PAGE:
25-29 2,089 2,951 1.41 4,384 7,358 1.68 19%
30-39 3,648 3,677 1.01 7,162 8,004 1.12 11%
40+ 5,791 3,231 0.56 9,963 6,577 0.66 18%
TOTAL 12,739 12,234 0.96 25,244 31,422 1.24 30%

This shows us that the discipline rate is higher for young people whether they are white or black, but that the gap in rates persists for all age groups. It also shows us that the young inmate population skews black (3,736/1,212 under 25 vs. 9,963/5,791 for 40+), which contributes to the overall disparity but does not explain it entirely.

We can then run the same queries but limit the results to a specific facility, such as Clinton Correctional Facility, by adding "where nyt_facility='Clinton'" to the where clause:

White White Black Black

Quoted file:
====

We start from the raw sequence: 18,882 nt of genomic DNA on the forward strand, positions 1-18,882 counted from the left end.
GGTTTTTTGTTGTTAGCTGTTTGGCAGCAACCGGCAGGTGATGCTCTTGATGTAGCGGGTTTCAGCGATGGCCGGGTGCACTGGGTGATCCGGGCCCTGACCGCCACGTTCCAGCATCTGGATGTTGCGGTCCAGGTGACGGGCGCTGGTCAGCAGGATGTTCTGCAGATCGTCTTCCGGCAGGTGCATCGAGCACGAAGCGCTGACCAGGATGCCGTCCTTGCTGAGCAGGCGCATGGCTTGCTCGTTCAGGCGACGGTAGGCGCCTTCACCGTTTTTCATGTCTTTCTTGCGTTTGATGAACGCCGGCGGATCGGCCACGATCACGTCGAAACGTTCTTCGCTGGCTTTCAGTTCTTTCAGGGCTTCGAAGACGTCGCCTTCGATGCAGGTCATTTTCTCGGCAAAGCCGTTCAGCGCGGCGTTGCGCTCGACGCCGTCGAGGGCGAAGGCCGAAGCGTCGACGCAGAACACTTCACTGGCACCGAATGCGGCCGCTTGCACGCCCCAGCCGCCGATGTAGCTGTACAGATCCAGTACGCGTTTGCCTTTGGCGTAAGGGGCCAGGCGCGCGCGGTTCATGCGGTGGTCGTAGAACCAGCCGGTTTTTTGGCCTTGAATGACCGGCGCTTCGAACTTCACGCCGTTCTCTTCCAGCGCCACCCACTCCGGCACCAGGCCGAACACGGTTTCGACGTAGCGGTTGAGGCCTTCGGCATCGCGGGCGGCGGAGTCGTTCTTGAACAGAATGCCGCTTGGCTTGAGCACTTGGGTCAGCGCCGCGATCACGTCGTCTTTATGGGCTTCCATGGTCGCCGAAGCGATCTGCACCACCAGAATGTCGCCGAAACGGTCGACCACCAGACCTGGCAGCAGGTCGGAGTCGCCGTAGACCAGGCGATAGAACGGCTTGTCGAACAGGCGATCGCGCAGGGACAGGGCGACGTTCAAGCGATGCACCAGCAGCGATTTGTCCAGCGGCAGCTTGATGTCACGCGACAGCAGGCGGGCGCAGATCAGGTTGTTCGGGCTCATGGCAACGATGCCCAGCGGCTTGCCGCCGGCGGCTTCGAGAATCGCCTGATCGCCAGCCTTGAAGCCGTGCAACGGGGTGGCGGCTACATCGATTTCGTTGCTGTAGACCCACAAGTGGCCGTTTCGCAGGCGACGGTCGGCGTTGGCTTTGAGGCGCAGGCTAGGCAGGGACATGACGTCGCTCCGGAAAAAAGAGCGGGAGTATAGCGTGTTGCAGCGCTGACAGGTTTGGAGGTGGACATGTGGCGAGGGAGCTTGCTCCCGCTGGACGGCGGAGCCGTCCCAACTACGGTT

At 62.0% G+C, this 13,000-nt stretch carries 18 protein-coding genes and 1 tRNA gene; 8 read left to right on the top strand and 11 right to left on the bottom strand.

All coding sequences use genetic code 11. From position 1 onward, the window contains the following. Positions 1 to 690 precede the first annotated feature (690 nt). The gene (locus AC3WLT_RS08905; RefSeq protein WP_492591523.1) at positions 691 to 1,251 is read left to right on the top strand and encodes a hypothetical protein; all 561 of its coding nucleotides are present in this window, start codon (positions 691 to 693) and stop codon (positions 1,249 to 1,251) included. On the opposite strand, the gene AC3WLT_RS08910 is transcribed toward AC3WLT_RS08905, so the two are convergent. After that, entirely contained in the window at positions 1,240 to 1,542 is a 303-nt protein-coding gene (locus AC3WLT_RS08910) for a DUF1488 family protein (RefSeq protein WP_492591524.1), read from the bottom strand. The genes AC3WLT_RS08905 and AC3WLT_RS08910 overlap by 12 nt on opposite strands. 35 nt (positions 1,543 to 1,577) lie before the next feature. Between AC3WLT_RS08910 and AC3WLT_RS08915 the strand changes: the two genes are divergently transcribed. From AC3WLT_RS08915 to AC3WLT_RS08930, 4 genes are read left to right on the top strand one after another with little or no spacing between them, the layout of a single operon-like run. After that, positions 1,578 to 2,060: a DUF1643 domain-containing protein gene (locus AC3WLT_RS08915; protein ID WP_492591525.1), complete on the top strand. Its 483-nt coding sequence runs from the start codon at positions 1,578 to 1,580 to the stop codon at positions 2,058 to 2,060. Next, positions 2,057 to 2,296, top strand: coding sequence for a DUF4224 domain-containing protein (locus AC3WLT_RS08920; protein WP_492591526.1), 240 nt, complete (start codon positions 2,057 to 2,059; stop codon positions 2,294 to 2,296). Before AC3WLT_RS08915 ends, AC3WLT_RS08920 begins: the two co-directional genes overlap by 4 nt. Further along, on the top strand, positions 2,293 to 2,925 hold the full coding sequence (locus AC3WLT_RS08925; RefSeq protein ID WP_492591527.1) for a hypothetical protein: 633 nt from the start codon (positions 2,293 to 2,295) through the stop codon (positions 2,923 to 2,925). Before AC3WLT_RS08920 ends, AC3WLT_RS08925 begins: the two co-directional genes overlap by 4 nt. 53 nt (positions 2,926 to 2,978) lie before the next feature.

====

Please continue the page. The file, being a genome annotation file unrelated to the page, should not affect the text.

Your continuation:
AGE Inmates Tickets Rate Inmates Tickets Rate Diff
<25 44 71 1.63 147 347 2.36 45%
25-29 66 66 1.00 227 391 1.73 73%
30-39 161 119 0.74 410 528 1.29 74%
40+ 360 168 0.47 512 374 0.73 56%
TOTAL 630 424 0.67 1,295 1,640 1.27 88%

This shows a much higher level of ticketing disparity than the state as a whole, mostly because whites were punished at lower rates than in other prisons (0.67 rate at Clinton, 0.96 statewide). It also shows, once again, that younger inmates are punished at higher rates than older inmates, and that younger inmates are disproportionately black (when compared to the white inmate population).

We found that the disparity in 2015 punishment seemed to grow with the severity of what we were measuring. Because minority inmates averaged more individual violations than whites each time a ticket was issued, the disparity for violations was greater than the disparity for tickets alone. To see this, let's count violations instead of tickets by joining the discipline and violation tables:

SELECT race, COUNT(id)/2 AS inmates FROM inmates GROUP BY 1